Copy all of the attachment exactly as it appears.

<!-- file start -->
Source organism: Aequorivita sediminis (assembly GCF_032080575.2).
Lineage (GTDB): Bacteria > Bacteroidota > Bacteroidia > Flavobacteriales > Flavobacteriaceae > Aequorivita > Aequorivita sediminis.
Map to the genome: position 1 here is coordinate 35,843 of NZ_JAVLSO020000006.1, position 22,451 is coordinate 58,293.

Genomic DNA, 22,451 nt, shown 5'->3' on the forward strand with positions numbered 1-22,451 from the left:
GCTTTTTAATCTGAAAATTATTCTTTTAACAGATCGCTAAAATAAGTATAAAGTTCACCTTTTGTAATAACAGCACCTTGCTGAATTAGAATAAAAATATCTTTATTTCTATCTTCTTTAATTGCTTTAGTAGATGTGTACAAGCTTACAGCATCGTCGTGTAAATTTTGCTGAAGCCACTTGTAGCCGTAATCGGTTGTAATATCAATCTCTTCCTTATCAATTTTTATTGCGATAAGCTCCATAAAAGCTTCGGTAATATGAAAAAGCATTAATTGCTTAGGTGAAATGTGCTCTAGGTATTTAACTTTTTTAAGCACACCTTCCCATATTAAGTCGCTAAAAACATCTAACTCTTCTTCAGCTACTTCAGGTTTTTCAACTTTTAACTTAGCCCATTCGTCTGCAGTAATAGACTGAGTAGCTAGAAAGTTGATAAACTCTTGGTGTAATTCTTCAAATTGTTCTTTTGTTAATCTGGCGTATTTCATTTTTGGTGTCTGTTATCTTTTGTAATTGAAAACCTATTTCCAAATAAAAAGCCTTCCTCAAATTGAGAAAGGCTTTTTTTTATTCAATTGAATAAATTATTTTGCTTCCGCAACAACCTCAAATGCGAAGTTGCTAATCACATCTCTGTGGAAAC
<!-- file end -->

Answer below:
Source organism: Aequorivita sediminis (assembly GCF_032080575.2).
Lineage (GTDB): Bacteria > Bacteroidota > Bacteroidia > Flavobacteriales > Flavobacteriaceae > Aequorivita > Aequorivita sediminis.
Map to the genome: position 1 here is coordinate 35,843 of NZ_JAVLSO020000006.1, position 22,451 is coordinate 58,293.

Genomic DNA, 22,451 nt, shown 5'->3' on the forward strand with positions numbered 1-22,451 from the left:
GCTTTTTAATCTGAAAATTATTCTTTTAACAGATCGCTAAAATAAGTATAAAGTTCACCTTTTGTAATAACAGCACCTTGCTGAATTAGAATAAAAATATCTTTATTTCTATCTTCTTTAATTGCTTTAGTAGATGTGTACAAGCTTACAGCATCGTCGTGTAAATTTTGCTGAAGCCACTTGTAGCCGTAATCGGTTGTAATATCAATCTCTTCCTTATCAATTTTTATTGCGATAAGCTCCATAAAAGCTTCGGTAATATGAAAAAGCATTAATTGCTTAGGTGAAATGTGCTCTAGGTATTTAACTTTTTTAAGCACACCTTCCCATATTAAGTCGCTAAAAACATCTAACTCTTCTTCAGCTACTTCAGGTTTTTCAACTTTTAACTTAGCCCATTCGTCTGCAGTAATAGACTGAGTAGCTAGAAAGTTGATAAACTCTTGGTGTAATTCTTCAAATTGTTCTTTTGTTAATCTGGCGTATTTCATTTTTGGTGTCTGTTATCTTTTGTAATTGAAAACCTATTTCCAAATAAAAAGCCTTCCTCAAATTGAGAAAGGCTTTTTTTTATTCAATTGAATAAATTATTTTGCTTCCGCAACAACCTCAAATGCGAAGTTGCTAATCACATCTCTGTGGAAAC